Something For Me

    c.113w seismic shiftEven when I had discretionary income (pre-motherhood days), it was hard parting with money.  I always thought there should be some satisfaction in the experiences money afforded, but I never enjoyed what it bought me (being secretly afraid something would happen and I couldn’t earn more).

    With motherhood (and shortly thereafter the demise of my marriage) money became a precious commodity. I doled it out begrudgingly when it came to me. When it came to my child, I derived satisfaction from the fact her needs were always met — be it by actual exchange of cash, barter, sweat equity, or even burying my pride and brown-nosing. (As for her wants, with a lot of creativity many of those were fulfilled as well.)

    Part of what made it possible to cover her needs (even when there wasn’t much to work with), was cutting back on non-essentials. I didn’t have the patience for making the garage sale circuit; however, I learned to maximize my return in thrift stores. I never viewed the thirty-cent socks, fifty-cent shirts, or two dollar pants as a sacrifice or burden. I was grateful for living in a place where such stores flourished.

    I share the above so you can better understand how extraordinary the following experience was.

    While perusing a thrift store for a few needed items I happened upon a new, plum colored, soft, lacy … what? skimpy little nightie? teddy? lovely lingerie? bit of frippery? Whatever you call it, it was gorgeous, rich in color, and oh so wonderfully beautiful. I immediately sent a picture to my daughter asking if she wanted it. Her reply was negative. Reaching to put it back I felt a seismic shift inside. I realized I was holding something that made me inordinately happy. It brought me immense joy, along with a deep desire to own and wear it. Not for the sake of entertaining or seducing another, but simply because it brought me joy. So I bought it. I spent the “outrageous” sum of nine dollars on myself for something I did not need just because it gave me pleasure.

    It’s been four days. There hasn’t been a moment, a second, or a fleeting breath of buyer’s remorse. On the contrary, looking at the garment, thinking about it, or even feeling it on my skin, I feel unadulterated joy.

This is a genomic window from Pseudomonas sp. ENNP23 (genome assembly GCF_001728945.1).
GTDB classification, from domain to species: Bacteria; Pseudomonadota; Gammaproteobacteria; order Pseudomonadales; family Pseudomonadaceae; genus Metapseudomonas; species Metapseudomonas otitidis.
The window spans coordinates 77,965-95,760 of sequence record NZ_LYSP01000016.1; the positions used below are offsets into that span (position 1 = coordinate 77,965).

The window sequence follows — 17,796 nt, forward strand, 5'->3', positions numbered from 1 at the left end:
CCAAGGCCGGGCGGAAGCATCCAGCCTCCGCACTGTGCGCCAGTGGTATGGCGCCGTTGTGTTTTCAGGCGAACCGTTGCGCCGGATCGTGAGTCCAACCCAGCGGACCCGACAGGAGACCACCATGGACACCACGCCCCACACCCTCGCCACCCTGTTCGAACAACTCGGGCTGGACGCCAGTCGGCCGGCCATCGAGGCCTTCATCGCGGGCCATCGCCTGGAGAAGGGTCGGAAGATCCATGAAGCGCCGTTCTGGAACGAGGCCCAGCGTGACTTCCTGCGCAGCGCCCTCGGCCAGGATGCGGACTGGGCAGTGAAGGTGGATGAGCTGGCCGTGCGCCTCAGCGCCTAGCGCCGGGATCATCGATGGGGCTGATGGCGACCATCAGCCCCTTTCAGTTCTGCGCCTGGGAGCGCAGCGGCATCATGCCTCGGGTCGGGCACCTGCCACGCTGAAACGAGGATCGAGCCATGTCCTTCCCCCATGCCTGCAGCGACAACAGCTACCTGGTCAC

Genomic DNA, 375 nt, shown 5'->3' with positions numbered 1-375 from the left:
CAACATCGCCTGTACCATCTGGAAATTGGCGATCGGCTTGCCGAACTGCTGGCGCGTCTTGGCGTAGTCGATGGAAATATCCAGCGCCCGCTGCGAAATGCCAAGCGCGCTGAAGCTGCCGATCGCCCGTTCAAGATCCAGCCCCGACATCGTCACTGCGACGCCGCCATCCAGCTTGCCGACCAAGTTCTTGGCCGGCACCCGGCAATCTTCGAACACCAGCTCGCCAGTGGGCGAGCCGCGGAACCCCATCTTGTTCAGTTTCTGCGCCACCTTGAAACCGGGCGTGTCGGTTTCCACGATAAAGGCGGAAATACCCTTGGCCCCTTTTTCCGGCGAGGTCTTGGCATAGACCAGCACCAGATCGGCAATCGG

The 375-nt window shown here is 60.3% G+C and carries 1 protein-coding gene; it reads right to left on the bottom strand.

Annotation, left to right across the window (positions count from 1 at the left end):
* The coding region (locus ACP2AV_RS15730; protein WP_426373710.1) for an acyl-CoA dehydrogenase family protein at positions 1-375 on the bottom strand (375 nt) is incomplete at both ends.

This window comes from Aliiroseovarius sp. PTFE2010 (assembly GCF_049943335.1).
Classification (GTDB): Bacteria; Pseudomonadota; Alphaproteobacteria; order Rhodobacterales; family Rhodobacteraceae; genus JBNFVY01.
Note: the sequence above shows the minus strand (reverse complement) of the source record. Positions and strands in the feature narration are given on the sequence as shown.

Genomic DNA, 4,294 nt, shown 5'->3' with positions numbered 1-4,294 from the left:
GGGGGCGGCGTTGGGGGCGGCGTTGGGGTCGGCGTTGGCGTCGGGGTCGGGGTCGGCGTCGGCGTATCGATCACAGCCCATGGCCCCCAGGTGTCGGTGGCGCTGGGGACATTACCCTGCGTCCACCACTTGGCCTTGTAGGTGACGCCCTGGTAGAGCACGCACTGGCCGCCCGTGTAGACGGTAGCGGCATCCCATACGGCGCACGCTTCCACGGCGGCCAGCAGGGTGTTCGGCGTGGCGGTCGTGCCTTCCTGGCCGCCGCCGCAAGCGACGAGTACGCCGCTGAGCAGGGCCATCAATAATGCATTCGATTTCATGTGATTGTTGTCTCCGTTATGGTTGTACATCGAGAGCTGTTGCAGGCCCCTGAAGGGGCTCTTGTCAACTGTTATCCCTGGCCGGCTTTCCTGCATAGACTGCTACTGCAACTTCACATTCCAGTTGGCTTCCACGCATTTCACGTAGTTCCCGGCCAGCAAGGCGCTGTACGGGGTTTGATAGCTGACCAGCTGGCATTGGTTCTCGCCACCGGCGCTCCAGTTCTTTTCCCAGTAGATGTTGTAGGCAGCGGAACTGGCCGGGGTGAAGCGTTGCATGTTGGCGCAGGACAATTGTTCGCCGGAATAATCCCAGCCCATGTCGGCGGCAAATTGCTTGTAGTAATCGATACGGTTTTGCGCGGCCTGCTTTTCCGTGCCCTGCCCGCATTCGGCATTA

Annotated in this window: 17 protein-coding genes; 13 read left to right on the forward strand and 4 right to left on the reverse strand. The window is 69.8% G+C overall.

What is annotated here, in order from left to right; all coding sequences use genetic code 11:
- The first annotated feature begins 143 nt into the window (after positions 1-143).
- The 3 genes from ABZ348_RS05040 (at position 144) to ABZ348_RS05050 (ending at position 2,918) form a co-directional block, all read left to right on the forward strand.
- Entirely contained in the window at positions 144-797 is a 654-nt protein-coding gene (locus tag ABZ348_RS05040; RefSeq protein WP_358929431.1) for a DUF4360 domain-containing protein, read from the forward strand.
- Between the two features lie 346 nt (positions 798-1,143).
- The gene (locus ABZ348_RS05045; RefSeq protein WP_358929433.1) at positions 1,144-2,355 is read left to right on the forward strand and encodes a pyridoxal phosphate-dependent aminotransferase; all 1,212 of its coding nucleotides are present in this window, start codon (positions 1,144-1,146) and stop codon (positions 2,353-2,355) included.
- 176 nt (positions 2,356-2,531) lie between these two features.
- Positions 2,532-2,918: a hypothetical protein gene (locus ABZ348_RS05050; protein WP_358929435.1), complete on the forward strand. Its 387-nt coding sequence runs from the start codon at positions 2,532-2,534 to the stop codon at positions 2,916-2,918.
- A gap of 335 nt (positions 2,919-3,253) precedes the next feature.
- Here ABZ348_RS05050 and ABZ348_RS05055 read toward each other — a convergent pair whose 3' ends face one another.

If you are familiar with and experience joy regularly, your life must be wonderful. I see how easily joy can become addictive, emboldening you to delve into joy-inducing experiences. If however, like me, this is more of an alien and foreign concept to you, here’s wishing you and joy soon become the best of friends!

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    Star H. - April 17, 2013 - 8:45 pm

    So glad to read that you found a joy and embraced it.

    Tana Bevan - April 17, 2013 - 11:05 pm

    Hi Star! Thank you so much for commenting. To feel free enough (and worthy enough) of doing something just because it brings joy is absolutely amazing! Like the newly converted, I want to go forth and spread it all around. Who knew it could be like this? (Obviously those who’ve experienced real joy before. :-)) Here’s wishing you and joy become the best of friends.

    Suerae Stein - April 18, 2013 - 7:21 am

    Good for you! I think you’ve stumbled onto something here… you ALLOWED yourself to feel the joy. By spending that small sum of money on something that made you feel good. You gave to yourself for (what sounds like) a change. Maybe you don’t allow yourself to do things that make you joyful? It doesn’t have to involve money. Perhaps it’s time that you don’t take for yourself so that you can feel joy? I know far too many mothers who feel guilty if they spend any time or money on making themselves feel good. But it’s us mothers that need it the most! I hope this is just the beginning of many more joyful moments for you!

    Tana Bevan - April 18, 2013 - 9:35 am

    It always seemed counter-intuitive when flight attendants tell you to put your oxygen mask on before helping others. As a mother this is particularly difficult since Mama Bear mode kicks in and you want to protect your child/ren at any cost. Yet the attendants’ instruction makes sense because no matter how much you wish it were otherwise, if you are not breathing, you’re not going to be any help to anyone.

    Thank you for stopping by and your good wishes. This joy thing is really wonderful. I wish you and yours an abundance of it.